VR/AR wristband TapXR turns any surface into a keyboard
Tap Systems has been working for years on unusual input devices that allow typing even when you can’t see your hands in VR headsets.
Simply tap your fingers on any surface, and the system converts the motion into text or other input. The system could also be useful for input with AR headsets.
For the “Tap” model unveiled in 2018, users had to wear five interconnected rings over their fingers. These were connected via Bluetooth to a receiver, which was then connected to a smartphone or PC, for example.
The new model of the finger keyboard, called TapXR, only requires a wristband, which then communicates with the respective device via Bluetooth.
Keyboard wristband for virtual reality
The relatively slim device detects finger movements without personal calibration. According to the manufacturer, the recognition is 99 percent accurate.
Buyers can get started right away, but they have to learn the inputs first. They tap their fingers on a surface similar to Morse code, which generates written words.
This works on a table as well as on the user’s own arm or thigh. An inertial measurement unit (IMU) works in six degrees of freedom (6DOF). This allows the wristband to function precisely in any position, for example, with the fingers against the wall.
“Users will now be able to type, select menus and interact faster, without fatigue, and with tactile feedback,” said Dovid Schick, Tap CEO. “This enables far wider usage of XR for things such as productivity, commerce and the metaverse.”
Skilled users can manage up to 70 words per minute, according to the manufacturer, even though the system only works one-handed. Admittedly, a classic two-handed keyboard is still faster.
Suitable for VR and AR and beyond
Tap Systems also presents application areas on 2D surfaces: A graphic designer draws on a tablet with the stylus and taps additional commands on the tabletop with her fingers at her side.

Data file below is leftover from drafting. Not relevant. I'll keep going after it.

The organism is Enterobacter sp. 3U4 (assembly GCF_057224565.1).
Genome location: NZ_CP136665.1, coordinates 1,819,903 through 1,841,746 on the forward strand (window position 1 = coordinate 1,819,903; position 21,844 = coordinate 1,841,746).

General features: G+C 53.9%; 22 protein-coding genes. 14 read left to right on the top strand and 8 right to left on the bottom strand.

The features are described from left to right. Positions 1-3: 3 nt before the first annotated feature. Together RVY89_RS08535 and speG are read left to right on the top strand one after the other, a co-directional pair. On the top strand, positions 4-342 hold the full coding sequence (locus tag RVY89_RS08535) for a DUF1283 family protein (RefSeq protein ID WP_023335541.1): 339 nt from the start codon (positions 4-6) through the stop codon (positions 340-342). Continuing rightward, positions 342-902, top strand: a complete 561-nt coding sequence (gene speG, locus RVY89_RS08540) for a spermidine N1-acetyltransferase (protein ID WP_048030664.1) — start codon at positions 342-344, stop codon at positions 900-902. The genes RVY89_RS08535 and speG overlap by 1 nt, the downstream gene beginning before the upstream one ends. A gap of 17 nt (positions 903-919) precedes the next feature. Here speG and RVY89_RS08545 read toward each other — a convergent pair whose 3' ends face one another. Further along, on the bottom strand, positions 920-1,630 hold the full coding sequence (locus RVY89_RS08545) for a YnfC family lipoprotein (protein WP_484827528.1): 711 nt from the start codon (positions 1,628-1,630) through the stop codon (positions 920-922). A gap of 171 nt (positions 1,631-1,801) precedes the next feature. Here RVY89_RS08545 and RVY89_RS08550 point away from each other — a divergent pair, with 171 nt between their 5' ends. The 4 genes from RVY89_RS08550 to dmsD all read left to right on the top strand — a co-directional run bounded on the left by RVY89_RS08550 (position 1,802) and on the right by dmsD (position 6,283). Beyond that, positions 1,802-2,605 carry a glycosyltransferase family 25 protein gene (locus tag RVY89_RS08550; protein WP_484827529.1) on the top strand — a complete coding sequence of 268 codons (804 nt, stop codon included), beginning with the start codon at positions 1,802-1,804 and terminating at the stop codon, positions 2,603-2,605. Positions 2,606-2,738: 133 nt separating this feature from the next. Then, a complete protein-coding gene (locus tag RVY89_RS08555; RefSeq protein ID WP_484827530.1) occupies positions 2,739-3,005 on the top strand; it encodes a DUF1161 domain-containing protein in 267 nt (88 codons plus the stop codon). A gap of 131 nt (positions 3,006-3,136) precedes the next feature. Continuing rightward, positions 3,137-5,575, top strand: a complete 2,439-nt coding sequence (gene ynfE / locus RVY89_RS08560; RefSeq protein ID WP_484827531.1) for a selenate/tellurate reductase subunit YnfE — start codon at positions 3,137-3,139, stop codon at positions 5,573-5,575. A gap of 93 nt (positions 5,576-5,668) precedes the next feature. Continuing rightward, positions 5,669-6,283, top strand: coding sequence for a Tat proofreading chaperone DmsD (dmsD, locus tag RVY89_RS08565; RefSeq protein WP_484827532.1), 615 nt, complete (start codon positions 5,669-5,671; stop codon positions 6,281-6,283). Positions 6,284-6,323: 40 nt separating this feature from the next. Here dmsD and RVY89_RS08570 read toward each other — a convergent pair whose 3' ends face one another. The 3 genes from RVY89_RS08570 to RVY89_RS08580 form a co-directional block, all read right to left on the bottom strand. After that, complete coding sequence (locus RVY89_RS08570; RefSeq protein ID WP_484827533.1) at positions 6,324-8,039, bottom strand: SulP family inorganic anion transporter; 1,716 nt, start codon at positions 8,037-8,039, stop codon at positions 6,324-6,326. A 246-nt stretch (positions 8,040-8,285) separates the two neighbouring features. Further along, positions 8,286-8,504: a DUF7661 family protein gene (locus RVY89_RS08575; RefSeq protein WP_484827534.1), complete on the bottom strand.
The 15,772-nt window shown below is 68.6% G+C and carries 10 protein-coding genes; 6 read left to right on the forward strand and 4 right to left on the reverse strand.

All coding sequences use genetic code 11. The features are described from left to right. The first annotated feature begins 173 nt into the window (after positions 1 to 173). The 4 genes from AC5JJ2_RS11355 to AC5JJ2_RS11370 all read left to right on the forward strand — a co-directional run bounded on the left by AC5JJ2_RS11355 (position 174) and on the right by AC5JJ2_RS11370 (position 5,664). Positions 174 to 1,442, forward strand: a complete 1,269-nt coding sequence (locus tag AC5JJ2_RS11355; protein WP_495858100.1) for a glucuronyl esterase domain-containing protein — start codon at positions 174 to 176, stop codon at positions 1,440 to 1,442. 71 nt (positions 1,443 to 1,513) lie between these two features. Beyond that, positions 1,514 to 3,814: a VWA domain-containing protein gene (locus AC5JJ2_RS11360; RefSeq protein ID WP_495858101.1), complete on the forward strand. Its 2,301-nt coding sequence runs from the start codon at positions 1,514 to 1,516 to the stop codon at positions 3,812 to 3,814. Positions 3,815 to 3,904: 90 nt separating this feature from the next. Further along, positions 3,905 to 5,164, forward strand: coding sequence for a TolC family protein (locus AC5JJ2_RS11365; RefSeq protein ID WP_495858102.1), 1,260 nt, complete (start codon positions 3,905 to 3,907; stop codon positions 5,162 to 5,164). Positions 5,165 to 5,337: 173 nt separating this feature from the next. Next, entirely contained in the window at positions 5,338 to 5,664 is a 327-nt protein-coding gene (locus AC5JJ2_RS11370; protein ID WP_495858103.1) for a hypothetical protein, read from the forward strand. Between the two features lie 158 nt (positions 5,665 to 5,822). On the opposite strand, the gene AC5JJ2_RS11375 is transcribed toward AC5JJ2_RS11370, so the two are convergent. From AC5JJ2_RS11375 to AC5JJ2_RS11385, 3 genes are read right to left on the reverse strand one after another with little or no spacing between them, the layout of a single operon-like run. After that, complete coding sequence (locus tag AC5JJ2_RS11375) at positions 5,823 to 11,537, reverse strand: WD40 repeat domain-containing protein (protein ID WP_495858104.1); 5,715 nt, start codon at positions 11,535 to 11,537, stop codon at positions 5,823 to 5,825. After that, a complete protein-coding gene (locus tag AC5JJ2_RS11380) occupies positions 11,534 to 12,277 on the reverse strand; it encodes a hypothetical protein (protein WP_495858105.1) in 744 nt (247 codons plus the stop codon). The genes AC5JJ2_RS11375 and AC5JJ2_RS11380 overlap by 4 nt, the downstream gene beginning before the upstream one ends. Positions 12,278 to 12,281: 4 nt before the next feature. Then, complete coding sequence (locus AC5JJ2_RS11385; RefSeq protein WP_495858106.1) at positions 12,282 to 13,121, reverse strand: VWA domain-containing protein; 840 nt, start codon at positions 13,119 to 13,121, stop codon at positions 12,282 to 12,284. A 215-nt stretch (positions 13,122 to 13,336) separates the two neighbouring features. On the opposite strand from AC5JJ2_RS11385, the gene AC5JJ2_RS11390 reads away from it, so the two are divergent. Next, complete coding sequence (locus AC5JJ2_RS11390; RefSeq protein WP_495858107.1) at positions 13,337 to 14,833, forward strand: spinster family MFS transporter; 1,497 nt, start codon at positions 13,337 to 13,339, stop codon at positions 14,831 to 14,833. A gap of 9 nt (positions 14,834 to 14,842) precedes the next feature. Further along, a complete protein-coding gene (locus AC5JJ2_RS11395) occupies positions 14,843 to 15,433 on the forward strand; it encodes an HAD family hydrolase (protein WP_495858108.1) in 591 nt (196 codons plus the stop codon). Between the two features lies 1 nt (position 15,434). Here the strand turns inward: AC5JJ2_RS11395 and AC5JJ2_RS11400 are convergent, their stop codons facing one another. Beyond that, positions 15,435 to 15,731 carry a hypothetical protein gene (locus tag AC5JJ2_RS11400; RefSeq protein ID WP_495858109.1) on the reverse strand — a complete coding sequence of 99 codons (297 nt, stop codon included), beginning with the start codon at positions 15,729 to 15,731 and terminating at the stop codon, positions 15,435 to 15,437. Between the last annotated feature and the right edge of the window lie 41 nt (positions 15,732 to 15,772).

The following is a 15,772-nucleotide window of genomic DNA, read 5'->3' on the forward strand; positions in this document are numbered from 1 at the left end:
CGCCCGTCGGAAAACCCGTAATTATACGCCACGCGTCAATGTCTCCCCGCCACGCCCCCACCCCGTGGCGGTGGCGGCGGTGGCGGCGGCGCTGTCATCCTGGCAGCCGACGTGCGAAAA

The wristband works with any compatible Bluetooth-connected system and supports numerous operating systems from Windows to Apple systems. Compatible VR and AR platforms include Meta Quest, Windows Mixed Reality, Hololens, Magic Leap, Pico, HTC Vive and Realwear. The manufacturer claims a battery life of 10 hours or 14 days standby.
The more advanced technology has its price: While the predecessor was available for $180, $299 is due this time. Worldwide delivery is planned for the first quarter of 2023. There will be two sizes and six colors to choose from.
Meta is also researching the Metaverse wristband
Meta is also currently working on a wristband that converts even subtle finger movements into inputs. However, this does not use motion and acceleration sensors. Instead, it uses electromyography to detect electrical muscle activity and machine learning.
The better the algorithm is trained, the less the hands and fingers have to move. The system then decodes the signals already at the wrist and converts them into digital commands. At Connect 2022, Meta showed the current progress on its input wristband in an impressive video.
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